There have been successes and benefits in providing one-to-one support and group activities virtually, but this hasn’t been easy for either professionals or families. Face-to-face interactions are irreplaceable, especially with the families we most want to reach who may have had negative experiences with services, find them difficult to access or face challenges best addressed in person with a trusted supporter.
Late last year, we launched our Winter With Us campaign, acutely aware of how tough the season might be for many LEAP families. Huge efforts were made to provide encouragement and hope while signposting to the support available. It was gratifying to see that hundreds of people watched our video and that parents shared tips with each other. But it was hard not to be more physically present with the community during such a bleak winter.
We’re now excited and relieved to be resuming more face-to-face activities. Personally, I’m looking forward to returning to the children’s centre in which LEAP is based, hearing families enjoying our new garden as I work.
The effects and aftermath of this pandemic will likely shape life in Lambeth for years to come, including the local economy, and the local public and voluntary sectors. To varying extents, it will therefore shape the futures of children in our community.
The impact on families is concerning, especially where there are safeguarding risks. But we have also seen a huge mobilisation of people supporting each other, valuing their communities and surroundings, and speaking up about inequalities.
We will keep reviewing and adapting to the long-term effects of Covid-19. We are committed to ensuring the best start in life for young children born and developing in this ‘new normal’.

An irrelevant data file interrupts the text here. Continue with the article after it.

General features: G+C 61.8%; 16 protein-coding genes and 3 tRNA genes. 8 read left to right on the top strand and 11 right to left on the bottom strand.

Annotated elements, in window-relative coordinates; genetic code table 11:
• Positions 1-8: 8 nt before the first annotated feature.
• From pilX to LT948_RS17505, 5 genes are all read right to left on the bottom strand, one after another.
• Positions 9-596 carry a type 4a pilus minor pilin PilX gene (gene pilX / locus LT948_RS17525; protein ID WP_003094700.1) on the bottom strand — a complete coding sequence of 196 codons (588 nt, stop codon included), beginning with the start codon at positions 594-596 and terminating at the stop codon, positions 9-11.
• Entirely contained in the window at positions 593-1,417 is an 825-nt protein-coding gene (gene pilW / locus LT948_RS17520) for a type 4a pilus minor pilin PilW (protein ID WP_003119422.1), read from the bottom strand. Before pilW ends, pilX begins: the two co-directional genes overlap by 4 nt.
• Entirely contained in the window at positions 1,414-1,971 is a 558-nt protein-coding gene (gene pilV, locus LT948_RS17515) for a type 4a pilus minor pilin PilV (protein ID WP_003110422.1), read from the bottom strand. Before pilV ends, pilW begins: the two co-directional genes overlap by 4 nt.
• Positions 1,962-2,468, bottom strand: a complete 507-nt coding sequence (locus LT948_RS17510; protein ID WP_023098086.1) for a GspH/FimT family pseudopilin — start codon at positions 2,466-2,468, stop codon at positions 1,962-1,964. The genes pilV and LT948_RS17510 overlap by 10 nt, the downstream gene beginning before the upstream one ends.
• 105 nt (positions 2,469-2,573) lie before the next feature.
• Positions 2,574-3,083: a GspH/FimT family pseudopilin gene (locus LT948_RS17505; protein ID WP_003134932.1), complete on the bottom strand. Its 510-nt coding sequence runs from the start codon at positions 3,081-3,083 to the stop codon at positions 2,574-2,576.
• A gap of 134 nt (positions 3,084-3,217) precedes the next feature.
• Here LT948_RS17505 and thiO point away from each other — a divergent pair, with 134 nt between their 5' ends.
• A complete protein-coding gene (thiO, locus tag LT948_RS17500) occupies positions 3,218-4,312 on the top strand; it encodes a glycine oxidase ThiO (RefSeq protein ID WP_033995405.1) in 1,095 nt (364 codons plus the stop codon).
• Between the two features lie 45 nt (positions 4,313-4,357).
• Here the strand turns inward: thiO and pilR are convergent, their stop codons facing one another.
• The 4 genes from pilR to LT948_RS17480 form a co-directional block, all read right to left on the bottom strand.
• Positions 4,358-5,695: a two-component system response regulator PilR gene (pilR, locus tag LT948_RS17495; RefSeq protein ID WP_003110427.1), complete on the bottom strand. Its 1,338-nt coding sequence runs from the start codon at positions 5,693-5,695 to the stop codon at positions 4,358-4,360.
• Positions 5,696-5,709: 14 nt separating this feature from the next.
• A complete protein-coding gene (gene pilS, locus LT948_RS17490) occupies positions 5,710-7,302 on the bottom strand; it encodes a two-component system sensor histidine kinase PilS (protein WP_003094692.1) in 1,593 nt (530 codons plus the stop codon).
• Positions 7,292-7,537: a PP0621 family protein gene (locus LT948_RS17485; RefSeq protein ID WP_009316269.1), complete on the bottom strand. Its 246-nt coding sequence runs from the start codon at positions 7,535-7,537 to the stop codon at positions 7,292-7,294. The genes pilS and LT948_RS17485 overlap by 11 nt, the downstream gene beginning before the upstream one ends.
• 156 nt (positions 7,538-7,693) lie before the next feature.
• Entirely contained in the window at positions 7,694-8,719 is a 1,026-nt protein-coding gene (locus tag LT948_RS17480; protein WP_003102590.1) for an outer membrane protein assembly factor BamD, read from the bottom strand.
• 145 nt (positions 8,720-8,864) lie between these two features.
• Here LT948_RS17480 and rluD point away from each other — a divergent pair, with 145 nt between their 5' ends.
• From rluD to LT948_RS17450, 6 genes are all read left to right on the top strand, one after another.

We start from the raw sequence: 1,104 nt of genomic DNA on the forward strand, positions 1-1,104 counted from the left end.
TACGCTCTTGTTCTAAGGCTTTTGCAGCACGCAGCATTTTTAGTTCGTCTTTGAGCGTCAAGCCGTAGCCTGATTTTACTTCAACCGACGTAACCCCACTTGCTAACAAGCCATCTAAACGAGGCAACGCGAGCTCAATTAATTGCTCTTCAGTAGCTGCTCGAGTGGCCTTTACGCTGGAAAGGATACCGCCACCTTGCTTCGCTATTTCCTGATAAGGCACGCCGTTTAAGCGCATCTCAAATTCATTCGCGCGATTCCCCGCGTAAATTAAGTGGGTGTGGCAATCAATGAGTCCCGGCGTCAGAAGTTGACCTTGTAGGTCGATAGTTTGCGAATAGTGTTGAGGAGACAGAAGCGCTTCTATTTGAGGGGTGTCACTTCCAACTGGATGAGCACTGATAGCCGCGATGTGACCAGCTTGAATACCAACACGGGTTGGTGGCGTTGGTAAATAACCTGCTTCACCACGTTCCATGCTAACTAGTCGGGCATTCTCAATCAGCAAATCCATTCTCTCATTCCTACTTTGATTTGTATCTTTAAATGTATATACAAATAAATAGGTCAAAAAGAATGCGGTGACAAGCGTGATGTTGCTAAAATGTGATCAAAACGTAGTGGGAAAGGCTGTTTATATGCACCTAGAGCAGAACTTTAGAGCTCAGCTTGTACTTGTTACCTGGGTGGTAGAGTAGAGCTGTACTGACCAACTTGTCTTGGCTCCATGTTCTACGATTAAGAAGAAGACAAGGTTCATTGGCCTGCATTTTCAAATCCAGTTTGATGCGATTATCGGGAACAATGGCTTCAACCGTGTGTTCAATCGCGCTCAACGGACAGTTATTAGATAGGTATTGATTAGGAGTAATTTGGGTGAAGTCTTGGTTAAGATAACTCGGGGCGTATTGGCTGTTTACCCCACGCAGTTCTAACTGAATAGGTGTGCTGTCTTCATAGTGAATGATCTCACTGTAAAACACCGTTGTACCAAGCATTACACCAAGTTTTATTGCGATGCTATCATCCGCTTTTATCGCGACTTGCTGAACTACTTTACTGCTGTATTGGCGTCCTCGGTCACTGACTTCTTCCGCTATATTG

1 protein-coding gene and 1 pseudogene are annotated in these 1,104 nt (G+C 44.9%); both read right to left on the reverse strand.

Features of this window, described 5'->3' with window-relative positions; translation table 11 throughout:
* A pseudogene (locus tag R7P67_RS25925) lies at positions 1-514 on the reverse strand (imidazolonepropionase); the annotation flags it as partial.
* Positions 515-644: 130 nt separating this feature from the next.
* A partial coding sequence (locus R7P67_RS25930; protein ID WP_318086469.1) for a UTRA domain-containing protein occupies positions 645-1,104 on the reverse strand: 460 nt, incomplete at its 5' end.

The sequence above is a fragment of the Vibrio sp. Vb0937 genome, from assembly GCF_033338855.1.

Emily Hamblin is Social & Emotional Development Strand Lead at LEAP
About A Better Start
A Better Start is a ten-year (2015-2025), £215 million programme set-up by The National Lottery Community Fund, the largest funder of community activity in the UK. Five A Better Start partnerships based in Blackpool, Bradford, Lambeth, Nottingham and Southend are supporting families to give their babies and very young children the best possible start in life. Working with local parents, the A Better Start partnerships are developing and testing ways to improve their children’s diet and nutrition, social and emotional development, and speech, language and communication.
The work of the programme is grounded in scientific evidence and research. A Better Start is place-based and enabling systems change. It aims to improve the way that organisations work together and with families to shift attitudes and spending towards preventing problems that can start in early life. It is one of five major programmes set up by The National Lottery Community Fund to test and learn from new approaches to designing services which aim to make people’s lives healthier and happier
The National Children’s Bureau is coordinating an ambitious programme of shared learning for A Better Start, disseminating the partnerships’ experiences in creating innovative services far and wide, so that others working in early childhood development or place-based systems change can benefit.